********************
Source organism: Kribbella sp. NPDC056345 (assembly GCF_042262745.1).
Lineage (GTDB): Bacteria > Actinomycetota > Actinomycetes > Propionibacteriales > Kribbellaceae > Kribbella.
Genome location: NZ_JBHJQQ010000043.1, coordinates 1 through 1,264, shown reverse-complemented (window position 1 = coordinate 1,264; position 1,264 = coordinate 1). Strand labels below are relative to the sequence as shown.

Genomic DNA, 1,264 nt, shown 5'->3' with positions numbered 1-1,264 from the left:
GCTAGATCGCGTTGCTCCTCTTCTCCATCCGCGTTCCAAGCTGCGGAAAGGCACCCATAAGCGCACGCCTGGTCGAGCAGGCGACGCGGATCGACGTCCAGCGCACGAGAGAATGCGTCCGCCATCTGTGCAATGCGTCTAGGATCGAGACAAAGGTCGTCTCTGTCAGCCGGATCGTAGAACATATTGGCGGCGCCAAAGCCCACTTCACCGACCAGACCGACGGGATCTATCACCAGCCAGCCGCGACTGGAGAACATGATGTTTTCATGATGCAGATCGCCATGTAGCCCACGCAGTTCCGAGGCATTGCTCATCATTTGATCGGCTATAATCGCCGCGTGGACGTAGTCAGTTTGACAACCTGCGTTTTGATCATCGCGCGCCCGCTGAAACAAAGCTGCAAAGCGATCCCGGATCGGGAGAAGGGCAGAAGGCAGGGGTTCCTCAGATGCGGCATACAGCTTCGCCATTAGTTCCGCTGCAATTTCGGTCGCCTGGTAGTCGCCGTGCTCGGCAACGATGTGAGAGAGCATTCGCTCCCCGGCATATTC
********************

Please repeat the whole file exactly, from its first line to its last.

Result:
Source organism: Kribbella sp. NPDC056345 (assembly GCF_042262745.1).
Lineage (GTDB): Bacteria > Actinomycetota > Actinomycetes > Propionibacteriales > Kribbellaceae > Kribbella.
Genome location: NZ_JBHJQQ010000043.1, coordinates 1 through 1,264, shown reverse-complemented (window position 1 = coordinate 1,264; position 1,264 = coordinate 1). Strand labels below are relative to the sequence as shown.

Genomic DNA, 1,264 nt, shown 5'->3' with positions numbered 1-1,264 from the left:
GCTAGATCGCGTTGCTCCTCTTCTCCATCCGCGTTCCAAGCTGCGGAAAGGCACCCATAAGCGCACGCCTGGTCGAGCAGGCGACGCGGATCGACGTCCAGCGCACGAGAGAATGCGTCCGCCATCTGTGCAATGCGTCTAGGATCGAGACAAAGGTCGTCTCTGTCAGCCGGATCGTAGAACATATTGGCGGCGCCAAAGCCCACTTCACCGACCAGACCGACGGGATCTATCACCAGCCAGCCGCGACTGGAGAACATGATGTTTTCATGATGCAGATCGCCATGTAGCCCACGCAGTTCCGAGGCATTGCTCATCATTTGATCGGCTATAATCGCCGCGTGGACGTAGTCAGTTTGACAACCTGCGTTTTGATCATCGCGCGCCCGCTGAAACAAAGCTGCAAAGCGATCCCGGATCGGGAGAAGGGCAGAAGGCAGGGGTTCCTCAGATGCGGCATACAGCTTCGCCATTAGTTCCGCTGCAATTTCGGTCGCCTGGTAGTCGCCGTGCTCGGCAACGATGTGAGAGAGCATTCGCTCCCCGGCATATTC